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Re: Grub Manual

>> NO!  What drive letter will my second partition be today?  Will it be
>> "d" (as I'd like), or "e" (because there's a CD-ROM)?  Will it be "f"
>> because I plugged in another drive, even though I plugged it in later in
>> the chain.
>> Likewise for booting from a CD.  After doing so, the drive letters can
>> re-arrange, especially if the CD installed some pseudo device.
>> It's that sort of crap (shuffling positions) that made me dispair of the
>> decision to make all Linux hard drives /dev/sd<something>.

David Boles:
> Never really tried to get 'into' the Windows that you were using did you?
> The CD drive's letter can be assigned anything that you wanted it to be,
> say, Z, and it would never change.

Yes, you could change the CD, but hard drive letters were another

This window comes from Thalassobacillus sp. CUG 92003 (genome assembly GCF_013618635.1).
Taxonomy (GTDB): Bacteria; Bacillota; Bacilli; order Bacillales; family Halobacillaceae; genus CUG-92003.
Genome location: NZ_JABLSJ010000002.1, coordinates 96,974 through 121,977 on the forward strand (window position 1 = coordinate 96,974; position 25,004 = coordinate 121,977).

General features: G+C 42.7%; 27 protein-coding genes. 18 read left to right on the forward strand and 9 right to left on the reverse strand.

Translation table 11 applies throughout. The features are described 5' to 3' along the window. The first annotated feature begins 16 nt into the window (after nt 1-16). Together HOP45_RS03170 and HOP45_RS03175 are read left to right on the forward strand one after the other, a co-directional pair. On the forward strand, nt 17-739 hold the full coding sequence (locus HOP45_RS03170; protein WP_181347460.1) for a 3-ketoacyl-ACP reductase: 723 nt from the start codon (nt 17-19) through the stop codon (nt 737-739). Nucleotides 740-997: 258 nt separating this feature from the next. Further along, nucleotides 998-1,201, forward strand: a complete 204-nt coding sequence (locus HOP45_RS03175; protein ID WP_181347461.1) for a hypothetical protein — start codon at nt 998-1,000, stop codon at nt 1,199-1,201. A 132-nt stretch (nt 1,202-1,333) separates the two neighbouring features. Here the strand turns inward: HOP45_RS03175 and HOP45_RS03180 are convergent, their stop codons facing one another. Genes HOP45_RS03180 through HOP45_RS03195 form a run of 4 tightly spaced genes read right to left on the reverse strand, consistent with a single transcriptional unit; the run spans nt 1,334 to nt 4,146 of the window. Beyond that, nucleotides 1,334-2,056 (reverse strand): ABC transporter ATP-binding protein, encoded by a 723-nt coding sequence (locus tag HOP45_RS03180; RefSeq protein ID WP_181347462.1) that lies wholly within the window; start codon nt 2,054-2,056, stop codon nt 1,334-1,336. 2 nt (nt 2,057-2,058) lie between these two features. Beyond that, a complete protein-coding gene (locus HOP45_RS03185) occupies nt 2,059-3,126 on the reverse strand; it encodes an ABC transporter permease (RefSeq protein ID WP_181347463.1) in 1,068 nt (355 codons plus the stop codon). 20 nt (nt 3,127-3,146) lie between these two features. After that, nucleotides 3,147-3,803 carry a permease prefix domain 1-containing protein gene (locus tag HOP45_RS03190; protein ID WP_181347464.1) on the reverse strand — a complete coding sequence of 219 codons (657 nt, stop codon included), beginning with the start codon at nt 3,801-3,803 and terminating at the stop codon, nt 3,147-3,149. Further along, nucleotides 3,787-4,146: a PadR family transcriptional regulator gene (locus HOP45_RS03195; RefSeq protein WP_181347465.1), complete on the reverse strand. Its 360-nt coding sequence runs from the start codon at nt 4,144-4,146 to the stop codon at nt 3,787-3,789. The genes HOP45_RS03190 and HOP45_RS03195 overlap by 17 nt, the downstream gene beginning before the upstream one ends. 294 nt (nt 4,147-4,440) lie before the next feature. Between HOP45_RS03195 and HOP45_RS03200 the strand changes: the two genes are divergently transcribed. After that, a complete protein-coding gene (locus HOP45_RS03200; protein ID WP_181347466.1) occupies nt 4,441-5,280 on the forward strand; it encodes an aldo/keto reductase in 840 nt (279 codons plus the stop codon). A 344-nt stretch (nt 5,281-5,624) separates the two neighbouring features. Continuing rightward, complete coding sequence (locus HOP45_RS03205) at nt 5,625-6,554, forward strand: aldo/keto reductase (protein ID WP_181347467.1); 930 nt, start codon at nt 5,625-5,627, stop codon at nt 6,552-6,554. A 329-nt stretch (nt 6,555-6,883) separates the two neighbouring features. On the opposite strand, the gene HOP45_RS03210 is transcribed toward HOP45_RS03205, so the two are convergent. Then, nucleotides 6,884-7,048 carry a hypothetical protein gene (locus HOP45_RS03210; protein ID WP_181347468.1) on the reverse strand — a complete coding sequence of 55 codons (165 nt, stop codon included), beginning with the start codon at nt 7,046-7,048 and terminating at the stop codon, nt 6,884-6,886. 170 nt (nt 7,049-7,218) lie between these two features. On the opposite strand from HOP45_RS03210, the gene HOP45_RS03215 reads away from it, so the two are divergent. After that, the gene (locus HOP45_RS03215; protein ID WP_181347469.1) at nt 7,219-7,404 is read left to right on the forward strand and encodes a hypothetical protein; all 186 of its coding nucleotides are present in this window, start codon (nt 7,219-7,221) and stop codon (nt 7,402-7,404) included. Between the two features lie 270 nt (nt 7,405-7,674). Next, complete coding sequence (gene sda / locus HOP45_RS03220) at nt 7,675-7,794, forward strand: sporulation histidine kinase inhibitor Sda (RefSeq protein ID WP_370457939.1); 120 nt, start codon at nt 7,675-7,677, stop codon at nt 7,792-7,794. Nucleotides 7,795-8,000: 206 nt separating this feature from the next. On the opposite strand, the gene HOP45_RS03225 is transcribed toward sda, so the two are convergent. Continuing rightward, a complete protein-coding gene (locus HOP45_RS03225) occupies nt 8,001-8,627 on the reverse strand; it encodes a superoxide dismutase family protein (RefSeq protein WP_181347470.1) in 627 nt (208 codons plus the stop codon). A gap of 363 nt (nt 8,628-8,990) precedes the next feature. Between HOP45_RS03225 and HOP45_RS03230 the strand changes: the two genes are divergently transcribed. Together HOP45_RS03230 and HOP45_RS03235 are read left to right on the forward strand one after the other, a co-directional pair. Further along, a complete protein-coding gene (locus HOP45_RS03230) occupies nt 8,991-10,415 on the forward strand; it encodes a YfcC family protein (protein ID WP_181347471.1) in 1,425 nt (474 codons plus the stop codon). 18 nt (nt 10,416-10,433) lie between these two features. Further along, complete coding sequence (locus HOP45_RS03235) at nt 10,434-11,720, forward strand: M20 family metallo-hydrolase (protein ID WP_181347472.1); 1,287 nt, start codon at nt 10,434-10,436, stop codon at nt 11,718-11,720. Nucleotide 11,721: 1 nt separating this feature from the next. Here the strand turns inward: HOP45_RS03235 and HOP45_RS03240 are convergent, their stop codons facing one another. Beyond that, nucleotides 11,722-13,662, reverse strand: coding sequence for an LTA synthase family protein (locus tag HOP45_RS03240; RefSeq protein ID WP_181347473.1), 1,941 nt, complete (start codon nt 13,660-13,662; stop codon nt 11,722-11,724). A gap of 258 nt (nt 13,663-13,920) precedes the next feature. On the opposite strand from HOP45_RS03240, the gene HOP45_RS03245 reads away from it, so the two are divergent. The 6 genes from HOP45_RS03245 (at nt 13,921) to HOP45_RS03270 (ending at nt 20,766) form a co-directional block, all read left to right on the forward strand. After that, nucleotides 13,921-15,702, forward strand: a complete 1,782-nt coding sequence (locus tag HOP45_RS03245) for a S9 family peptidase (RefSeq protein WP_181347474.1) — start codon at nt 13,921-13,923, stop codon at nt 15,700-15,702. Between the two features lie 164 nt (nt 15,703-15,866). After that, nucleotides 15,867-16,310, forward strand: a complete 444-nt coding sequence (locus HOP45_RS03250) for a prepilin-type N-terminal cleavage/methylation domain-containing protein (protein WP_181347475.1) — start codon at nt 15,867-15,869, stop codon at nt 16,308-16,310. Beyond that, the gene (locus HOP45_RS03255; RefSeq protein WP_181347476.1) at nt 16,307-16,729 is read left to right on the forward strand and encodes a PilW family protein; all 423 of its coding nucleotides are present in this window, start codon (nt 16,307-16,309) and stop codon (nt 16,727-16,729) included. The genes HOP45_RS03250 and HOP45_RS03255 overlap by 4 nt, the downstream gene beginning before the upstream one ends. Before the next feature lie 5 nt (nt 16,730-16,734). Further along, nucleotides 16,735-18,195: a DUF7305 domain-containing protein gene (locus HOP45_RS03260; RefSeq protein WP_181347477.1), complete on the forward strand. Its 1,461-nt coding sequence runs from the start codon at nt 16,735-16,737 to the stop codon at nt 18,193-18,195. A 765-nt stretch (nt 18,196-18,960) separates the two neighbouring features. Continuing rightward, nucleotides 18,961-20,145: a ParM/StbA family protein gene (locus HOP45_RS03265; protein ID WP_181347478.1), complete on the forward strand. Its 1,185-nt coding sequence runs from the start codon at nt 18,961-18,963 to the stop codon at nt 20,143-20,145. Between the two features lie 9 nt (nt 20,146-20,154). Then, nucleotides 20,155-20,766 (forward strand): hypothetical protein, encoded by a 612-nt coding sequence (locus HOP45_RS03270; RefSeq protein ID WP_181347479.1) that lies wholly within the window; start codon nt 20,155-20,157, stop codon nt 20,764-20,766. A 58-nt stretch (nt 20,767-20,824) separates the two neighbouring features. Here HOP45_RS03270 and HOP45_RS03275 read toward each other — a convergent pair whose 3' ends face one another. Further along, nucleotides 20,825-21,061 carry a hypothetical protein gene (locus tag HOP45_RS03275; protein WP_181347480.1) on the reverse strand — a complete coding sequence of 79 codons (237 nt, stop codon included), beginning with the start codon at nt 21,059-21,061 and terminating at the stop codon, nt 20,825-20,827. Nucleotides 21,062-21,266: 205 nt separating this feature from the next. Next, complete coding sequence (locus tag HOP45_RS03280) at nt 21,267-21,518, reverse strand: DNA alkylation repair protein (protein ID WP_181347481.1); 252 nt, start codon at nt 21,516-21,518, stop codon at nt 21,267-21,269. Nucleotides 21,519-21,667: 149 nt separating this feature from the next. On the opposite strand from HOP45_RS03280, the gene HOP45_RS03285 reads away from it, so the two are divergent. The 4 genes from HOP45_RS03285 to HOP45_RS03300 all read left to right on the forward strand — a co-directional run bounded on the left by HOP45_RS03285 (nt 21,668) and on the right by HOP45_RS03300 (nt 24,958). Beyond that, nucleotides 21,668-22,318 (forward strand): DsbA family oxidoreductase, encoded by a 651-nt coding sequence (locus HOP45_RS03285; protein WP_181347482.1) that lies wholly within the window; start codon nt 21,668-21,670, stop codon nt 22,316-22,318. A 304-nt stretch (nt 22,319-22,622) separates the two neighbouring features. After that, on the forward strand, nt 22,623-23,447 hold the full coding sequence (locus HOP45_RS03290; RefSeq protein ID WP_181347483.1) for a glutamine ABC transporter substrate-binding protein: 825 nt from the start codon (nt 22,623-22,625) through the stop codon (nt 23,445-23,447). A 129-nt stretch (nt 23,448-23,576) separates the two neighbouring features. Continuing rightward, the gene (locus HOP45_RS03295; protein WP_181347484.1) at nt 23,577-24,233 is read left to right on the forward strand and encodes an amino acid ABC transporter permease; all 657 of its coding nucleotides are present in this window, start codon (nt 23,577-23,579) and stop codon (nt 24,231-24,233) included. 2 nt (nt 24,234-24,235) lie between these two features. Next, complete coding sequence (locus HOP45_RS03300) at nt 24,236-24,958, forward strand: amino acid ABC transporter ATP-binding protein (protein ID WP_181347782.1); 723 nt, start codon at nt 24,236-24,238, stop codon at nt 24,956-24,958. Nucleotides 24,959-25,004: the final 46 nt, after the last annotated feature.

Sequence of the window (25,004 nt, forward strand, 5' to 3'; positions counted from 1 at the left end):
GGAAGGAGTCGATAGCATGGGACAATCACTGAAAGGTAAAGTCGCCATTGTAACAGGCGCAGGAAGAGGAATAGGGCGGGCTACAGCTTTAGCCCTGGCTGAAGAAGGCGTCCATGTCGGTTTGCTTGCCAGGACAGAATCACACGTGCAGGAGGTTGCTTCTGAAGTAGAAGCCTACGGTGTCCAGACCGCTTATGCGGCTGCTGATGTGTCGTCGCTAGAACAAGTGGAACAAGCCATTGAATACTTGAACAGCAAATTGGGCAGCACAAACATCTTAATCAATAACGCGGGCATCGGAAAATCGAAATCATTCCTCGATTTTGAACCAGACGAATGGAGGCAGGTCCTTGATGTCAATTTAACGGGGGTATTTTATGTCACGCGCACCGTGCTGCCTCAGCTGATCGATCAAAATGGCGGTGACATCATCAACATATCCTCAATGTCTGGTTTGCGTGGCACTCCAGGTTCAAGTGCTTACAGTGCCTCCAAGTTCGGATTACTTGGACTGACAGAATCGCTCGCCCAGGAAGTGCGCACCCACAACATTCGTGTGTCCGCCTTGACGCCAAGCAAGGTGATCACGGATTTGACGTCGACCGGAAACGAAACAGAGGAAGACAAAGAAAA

matter.  Later releases did let you pick what you wanted.  But, if you
hadn't preset things, it was apt to change letters around if you added
or removed drives.

> The A, B, C, stuff comes from DOS and early computers. It really has
> nothing to do with Windows. Microsoft just followed the path same as the
> others.

May well be, but that was how it behaved.

> You have got to be talking Windows circa 98 times. It has not been like
> you describe since 2000 or so.

Nup, watched that malarkey happen on a friend's Windows 2000 and XP

(This computer runs FC7, my others run FC4, FC5 & FC6, in case that's
 important to the thread.)

Don't send private replies to my address, the mailbox is ignored.
I read messages from the public lists.

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